Qaraqosh

A sizable town located to the east of Mosul, on the same road along which Barṭelle and Karamlish are located. Its name is Turkish, lit. ‘the black bird’, but it is also called in Syriac Beth Khudedā, Bukhdedā, or Baghdedā (among other conflicting spellings) and in Arabic al-Ḥamdāniyya. Its history is best known from the 12th   cent. onward although the town must have existed much earlier. Qaraqosh contains the remains of at least three maphrians, Yuḥanon IV (1189) and two others who lived during the 15th cent. In his Chronicle, Bar ʿEbroyo mentions it as the scene of violence at the hands of Kurds and Tatars, and in his Ecclesiastical History he discusses the mostly good relations between the local people and the maphrians residing in Dayro d-Mor Matay. Monks native to Qaraqosh are attested in Edessa, Jerusalem, and Dayr al-Suryān in Egypt. Here lived the highly skilled scribe and miniaturist Bacchus as evidenced in one ms. dated to 1257. The invasion of the Persian Nādir Shāh in 1743 destroyed it almost entirely, but it was soon rebuilt magnificently as reflected in the art, architecture, and Syriac inscriptions of its churches. The bp. of Dayro d-Mor Behnam, Karas of ‘Khudeda’ played a crucial role in the rebuilding activities. There are currently nine churches in Qaraqosh, some truly monumental, including two recent ones. In antiquity Qaraqosh belonged to the Ch. of E., but it shifted to the Syr. Orth. Church around the beginning of the 7th cent. under the influence of Dayro d-Mor Matay, and around the middle of the 18th cent., it turned almost entirely Syr. Cath. In the late 1950s it was inhabited by some seven thousand people speaking Sureth, but the number today is less certain.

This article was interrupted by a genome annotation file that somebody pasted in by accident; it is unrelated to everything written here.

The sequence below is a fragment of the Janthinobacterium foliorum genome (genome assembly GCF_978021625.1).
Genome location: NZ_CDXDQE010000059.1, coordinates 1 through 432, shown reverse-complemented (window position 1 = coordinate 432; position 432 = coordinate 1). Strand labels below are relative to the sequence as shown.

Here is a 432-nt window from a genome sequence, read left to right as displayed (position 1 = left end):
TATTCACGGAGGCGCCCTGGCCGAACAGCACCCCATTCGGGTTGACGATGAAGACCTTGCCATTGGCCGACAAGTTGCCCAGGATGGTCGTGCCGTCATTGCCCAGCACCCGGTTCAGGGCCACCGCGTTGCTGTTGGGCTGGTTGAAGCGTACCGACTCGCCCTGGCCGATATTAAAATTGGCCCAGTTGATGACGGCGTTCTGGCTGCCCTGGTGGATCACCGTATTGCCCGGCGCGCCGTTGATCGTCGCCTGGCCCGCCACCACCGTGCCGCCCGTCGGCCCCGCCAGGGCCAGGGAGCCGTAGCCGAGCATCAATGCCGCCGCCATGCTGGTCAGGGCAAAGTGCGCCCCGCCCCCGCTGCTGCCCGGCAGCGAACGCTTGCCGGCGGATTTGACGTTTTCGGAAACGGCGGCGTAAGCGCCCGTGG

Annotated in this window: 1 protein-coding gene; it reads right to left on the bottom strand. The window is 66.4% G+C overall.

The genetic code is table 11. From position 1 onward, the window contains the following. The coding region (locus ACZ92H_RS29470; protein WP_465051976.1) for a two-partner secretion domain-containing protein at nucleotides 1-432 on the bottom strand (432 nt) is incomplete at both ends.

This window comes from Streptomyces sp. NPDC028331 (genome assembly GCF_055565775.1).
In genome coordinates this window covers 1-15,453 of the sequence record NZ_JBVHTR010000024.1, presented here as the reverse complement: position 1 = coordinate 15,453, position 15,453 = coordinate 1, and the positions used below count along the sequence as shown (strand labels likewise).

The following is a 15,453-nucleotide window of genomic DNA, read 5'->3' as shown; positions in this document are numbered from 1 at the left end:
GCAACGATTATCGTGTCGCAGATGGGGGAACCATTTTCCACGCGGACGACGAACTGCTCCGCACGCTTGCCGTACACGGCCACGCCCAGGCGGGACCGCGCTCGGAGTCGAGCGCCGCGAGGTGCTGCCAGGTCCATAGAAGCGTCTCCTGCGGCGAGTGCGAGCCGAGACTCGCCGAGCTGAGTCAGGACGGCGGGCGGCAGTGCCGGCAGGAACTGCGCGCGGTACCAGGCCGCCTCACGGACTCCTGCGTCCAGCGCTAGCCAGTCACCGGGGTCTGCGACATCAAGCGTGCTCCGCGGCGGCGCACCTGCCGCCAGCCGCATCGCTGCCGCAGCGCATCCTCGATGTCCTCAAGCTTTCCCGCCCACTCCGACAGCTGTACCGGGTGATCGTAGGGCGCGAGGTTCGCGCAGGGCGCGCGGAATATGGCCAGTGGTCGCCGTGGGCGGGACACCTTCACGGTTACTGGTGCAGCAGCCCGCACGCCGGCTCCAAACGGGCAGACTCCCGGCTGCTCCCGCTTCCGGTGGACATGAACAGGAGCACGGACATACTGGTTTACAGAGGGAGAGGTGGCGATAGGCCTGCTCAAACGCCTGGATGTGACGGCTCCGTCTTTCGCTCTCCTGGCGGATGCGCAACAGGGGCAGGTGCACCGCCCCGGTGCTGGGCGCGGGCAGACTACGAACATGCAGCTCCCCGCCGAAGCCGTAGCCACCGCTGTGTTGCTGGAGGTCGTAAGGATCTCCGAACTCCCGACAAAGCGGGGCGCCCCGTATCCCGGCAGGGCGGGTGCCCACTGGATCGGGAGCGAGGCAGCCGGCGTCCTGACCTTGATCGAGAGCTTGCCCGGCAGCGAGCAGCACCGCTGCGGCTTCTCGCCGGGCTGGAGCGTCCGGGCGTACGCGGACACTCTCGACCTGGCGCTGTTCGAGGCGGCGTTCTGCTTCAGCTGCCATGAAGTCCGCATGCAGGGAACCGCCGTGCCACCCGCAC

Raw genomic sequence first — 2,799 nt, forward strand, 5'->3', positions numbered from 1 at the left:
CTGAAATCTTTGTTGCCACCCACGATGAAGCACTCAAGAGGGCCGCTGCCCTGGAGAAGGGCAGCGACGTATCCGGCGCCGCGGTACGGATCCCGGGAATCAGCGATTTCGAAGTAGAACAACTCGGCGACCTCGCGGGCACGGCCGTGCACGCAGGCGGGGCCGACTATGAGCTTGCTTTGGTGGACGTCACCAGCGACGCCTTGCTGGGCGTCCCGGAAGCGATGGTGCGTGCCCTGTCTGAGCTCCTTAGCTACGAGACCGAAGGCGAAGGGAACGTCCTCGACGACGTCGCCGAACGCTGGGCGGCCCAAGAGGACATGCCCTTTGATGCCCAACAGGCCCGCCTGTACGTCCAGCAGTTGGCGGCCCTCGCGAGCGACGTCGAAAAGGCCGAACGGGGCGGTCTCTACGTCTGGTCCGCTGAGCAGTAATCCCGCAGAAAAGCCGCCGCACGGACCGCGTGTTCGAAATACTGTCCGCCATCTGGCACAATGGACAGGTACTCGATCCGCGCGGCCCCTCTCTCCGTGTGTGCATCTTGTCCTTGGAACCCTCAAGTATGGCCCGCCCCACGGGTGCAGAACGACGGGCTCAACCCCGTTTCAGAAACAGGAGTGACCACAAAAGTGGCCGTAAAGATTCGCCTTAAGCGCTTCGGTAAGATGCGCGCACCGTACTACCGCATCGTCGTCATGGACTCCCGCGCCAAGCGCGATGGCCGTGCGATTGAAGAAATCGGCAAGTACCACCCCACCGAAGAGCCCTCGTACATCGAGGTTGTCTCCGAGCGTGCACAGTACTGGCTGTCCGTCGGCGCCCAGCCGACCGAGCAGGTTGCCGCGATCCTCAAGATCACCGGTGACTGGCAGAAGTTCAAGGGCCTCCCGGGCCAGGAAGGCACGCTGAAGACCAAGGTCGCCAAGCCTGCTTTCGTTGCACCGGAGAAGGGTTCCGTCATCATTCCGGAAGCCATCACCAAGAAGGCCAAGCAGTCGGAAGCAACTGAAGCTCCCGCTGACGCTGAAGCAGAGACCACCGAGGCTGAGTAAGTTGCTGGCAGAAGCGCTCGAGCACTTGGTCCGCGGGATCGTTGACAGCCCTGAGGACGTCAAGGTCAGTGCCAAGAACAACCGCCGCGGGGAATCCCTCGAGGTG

See Fig. 103 and 104c.

Sources

  • Fiey, Assyrie chrétienne, vol. 2, 439–61.
  • A.  Harrak, ‘Two Syriac inscriptions commemorating mapherians’, Harp 20 (2006), 349–60.
  • A.  Harrak, Syriac and Garshuni Inscriptions of Iraq.


How to Cite This Entry

Amir Harrak, “Qaraqosh,” in Gorgias Encyclopedic Dictionary of the Syriac Heritage: Electronic Edition, edited by Sebastian P. Brock, Aaron M. Butts, George A. Kiraz and Lucas Van Rompay, https://gedsh.bethmardutho.org/Qaraqosh.

Footnote Style Citation with Date:

Amir Harrak, “Qaraqosh,” in Gorgias Encyclopedic Dictionary of the Syriac Heritage: Electronic Edition, edited by Sebastian P. Brock, Aaron M. Butts, George A. Kiraz and Lucas Van Rompay (Gorgias Press, 2011; online ed. Beth Mardutho, 2018), https://gedsh.bethmardutho.org/Qaraqosh.

Bibliography Entry Citation:

Harrak, Amir. “Qaraqosh.” In Gorgias Encyclopedic Dictionary of the Syriac Heritage: Electronic Edition. Edited by Sebastian P. Brock, Aaron M. Butts, George A. Kiraz and Lucas Van Rompay. Digital edition prepared by David Michelson, Ute Possekel, and Daniel L. Schwartz. Gorgias Press, 2011; online ed. Beth Mardutho, 2018. https://gedsh.bethmardutho.org/Qaraqosh.

A TEI-XML record with complete metadata is available at https://gedsh.bethmardutho.org/Qaraqosh/tei.

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